When Jesus heard these things, he marveled at him, and turning to the crowd that followed him, said, “I tell you, not even in Israel have I found such faith.” (Luke 7:9; read full passage here)
What does it mean to have faith?
For most of us it means to live a life both of confidence in God’s goodness and faithfulness, as well as perseverance in the midst of struggle and hardship. This, of course, is essential. However, if you take a careful look at the men and women whose faith is commended by Jesus throughout the gospels, you will discover that this is only a part of the picture we are given. True faith, as it is expressed in their lives, is not only manifested in their confidence in Jesus’ ability to heal or save them (or the ones they love), but also in how they approach him and respond to his power and authority.
Nowhere is this clearer than in the two stories that serve as bookends to the seventh chapter of Luke: the story of the centurion who asks Jesus to heal his servant and that of the woman who anoints Jesus and washes his feet with her tears at the house of Simon, the Pharisee. As usual, Luke has masterfully organized this portion of his text in such a way that the two stories not only speak for themselves—revealing the faith of both individuals and Jesus’ faithfulness and mercy in response to their requests—but also illustrate the very truth which Luke makes explicit at the heart of the chapter in verse 29:
“When all the people heard [Jesus’ exhortation], and the tax collectors too, they declared God just, having been baptized with the baptism of John, but the Pharisees and the lawyers rejected the purpose of God for themselves…”
The phrase “declared God just” means “to regard as righteous”—not in the sense of judging God as being righteous, but in the sense of recognizing his righteousness, that is, acknowledging that he is good and accepting his purpose or will for their lives. Luke is making clear that it is not those who, like Simon, approach Jesus in their self-content, but rather those who submit themselves to the will of God through humility and repentance that are the true men and women of faith—even if they are Gentiles or “sinful”.
It is this which makes the nature of the faith we see in both the centurion and the sinful woman so extraordinary, for they not only demonstrate confidence in Jesus’ ability to heal and save, but also profound humility before him in recognition of his greatness and authority. It is striking how both of them act in ways that are the very antithesis of Simon—the centurion declares himself to be unworthy for Jesus to enter under his roof, requesting simply that Jesus heal his servant from afar, but Simon invites him to dinner, presumably not because he was sincerely interested in his teaching (nearly all commentators agree that his responses to Jesus in vv. 40 and 43 suggest not deference, but resistance), but almost as if it were his right to do so; and the woman places herself at Jesus’ feet and performs with her own tears, hair and precious ointment the very acts of hospitality that Simon, as his host, had denied him. A starker contrast could not be drawn, nor could a more beautiful expression of the heart of their faith in Jesus: an acknowledgement both of their unworthiness and of their confidence his ability and willingness to save, because this was who he had shown himself to be.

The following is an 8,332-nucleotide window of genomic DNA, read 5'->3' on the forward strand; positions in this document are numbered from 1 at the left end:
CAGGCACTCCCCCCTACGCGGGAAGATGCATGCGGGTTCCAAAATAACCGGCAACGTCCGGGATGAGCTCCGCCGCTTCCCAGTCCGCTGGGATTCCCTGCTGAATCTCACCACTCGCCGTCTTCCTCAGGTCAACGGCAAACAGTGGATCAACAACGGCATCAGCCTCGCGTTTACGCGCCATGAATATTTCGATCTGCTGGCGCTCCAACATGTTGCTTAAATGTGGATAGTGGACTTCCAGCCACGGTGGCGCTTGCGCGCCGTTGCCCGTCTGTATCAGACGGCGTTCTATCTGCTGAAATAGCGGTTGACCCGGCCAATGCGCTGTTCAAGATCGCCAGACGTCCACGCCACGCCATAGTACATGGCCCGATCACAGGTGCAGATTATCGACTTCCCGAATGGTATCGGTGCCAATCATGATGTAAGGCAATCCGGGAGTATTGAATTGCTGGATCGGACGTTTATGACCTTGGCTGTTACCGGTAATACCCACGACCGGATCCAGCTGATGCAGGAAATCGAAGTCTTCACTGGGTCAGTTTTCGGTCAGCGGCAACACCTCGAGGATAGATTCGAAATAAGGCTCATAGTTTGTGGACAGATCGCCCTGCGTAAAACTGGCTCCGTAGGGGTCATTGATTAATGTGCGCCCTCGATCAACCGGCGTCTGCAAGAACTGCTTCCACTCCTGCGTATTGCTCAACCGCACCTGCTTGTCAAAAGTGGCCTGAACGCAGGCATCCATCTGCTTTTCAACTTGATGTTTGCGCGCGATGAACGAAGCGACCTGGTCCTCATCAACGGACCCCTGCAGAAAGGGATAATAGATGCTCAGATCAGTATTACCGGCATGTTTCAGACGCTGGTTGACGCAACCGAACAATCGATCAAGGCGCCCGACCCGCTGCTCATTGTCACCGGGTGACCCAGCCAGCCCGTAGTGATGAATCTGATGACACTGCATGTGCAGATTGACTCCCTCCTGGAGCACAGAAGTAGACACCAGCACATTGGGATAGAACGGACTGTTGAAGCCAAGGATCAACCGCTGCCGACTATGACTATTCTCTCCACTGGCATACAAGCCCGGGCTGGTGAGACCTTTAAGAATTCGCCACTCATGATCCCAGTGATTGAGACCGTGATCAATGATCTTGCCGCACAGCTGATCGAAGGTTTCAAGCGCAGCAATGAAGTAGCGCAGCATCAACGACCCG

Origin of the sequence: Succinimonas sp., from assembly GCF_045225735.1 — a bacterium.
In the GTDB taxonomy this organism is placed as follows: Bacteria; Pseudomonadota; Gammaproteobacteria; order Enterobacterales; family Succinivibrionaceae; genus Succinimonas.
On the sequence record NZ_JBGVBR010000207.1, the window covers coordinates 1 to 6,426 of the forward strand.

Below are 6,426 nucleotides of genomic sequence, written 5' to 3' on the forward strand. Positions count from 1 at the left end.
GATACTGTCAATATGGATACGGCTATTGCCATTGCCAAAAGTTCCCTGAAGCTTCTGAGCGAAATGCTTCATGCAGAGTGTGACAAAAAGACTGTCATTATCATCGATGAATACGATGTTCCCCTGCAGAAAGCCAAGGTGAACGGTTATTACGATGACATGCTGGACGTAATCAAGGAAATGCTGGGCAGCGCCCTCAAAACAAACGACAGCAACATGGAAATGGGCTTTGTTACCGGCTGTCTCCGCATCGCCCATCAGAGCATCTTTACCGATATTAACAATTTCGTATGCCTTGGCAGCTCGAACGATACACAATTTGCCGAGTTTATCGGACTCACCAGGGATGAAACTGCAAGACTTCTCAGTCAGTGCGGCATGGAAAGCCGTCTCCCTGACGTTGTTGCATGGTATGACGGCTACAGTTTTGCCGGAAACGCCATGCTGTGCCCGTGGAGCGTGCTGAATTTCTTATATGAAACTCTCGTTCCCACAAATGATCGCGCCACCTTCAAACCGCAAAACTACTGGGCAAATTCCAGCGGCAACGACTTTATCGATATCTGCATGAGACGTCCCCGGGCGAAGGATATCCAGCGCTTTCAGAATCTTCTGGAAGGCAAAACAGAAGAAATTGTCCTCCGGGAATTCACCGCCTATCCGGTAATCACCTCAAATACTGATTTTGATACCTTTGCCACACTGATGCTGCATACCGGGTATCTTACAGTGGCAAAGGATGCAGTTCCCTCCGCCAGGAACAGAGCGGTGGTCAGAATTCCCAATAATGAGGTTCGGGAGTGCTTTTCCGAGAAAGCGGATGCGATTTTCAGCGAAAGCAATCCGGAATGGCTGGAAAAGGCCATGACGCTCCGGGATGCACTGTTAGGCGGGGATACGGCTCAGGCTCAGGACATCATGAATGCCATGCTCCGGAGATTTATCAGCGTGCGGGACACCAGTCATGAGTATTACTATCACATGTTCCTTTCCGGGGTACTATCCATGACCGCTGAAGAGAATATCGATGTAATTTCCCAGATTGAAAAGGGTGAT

However there is far more to their actions than simply humility and confidence; there is also an emotional response evident in both the centurion’s awe at Jesus’ authority and ability to heal from afar, and the adoration which compels the sinful woman to lavish on Jesus such care and devotion. The faith of these two engages not only their mind in confidence of Jesus’ goodness and power, but also their hearts in submission and devotion to this one who, despite their unworthiness, would hear the cries of their hearts and bring the healing and salvation they so desperately longed for.
There is a curious passage in Romans where Paul tells us that Abraham “grew strong in his faith as he gave glory to God,” (4:20, ESV) implying a direct, even causal, connection between Abraham’s worship and the strength of his faith. It is the same dynamic we see here in the centurion and the sinful woman, whose faith is not only expressed in the strength of their confidence in Jesus’ ability to heal or save, but also in the humility, gratitude, awe and adoration with which they approach him.
Likewise for us, faith is not about being certain that God will act in certain ways, though it may sometimes entail this. Nor is it primarily about the determination to persevere in hope in the face of trials, though this is how we are called to express our faith. Rather, faith is fundamentally about surrendering the whole of our lives in humility and awe at who God is, and in gratitude and adoration for all that he has done to reveal to us his unfailing love—at the cross, but also specifically in our lives. True faith is not just a determination of the mind, but also an attitude of the heart that orients itself in worship of the One from whose love we can never be separated (Rom 8:38-39), who works all things for the good of those who love him (Rom 8:28) and who is, indeed, just.
Kathleen Durham is the Vice President of Alighieri Press and serves as an author and speaker.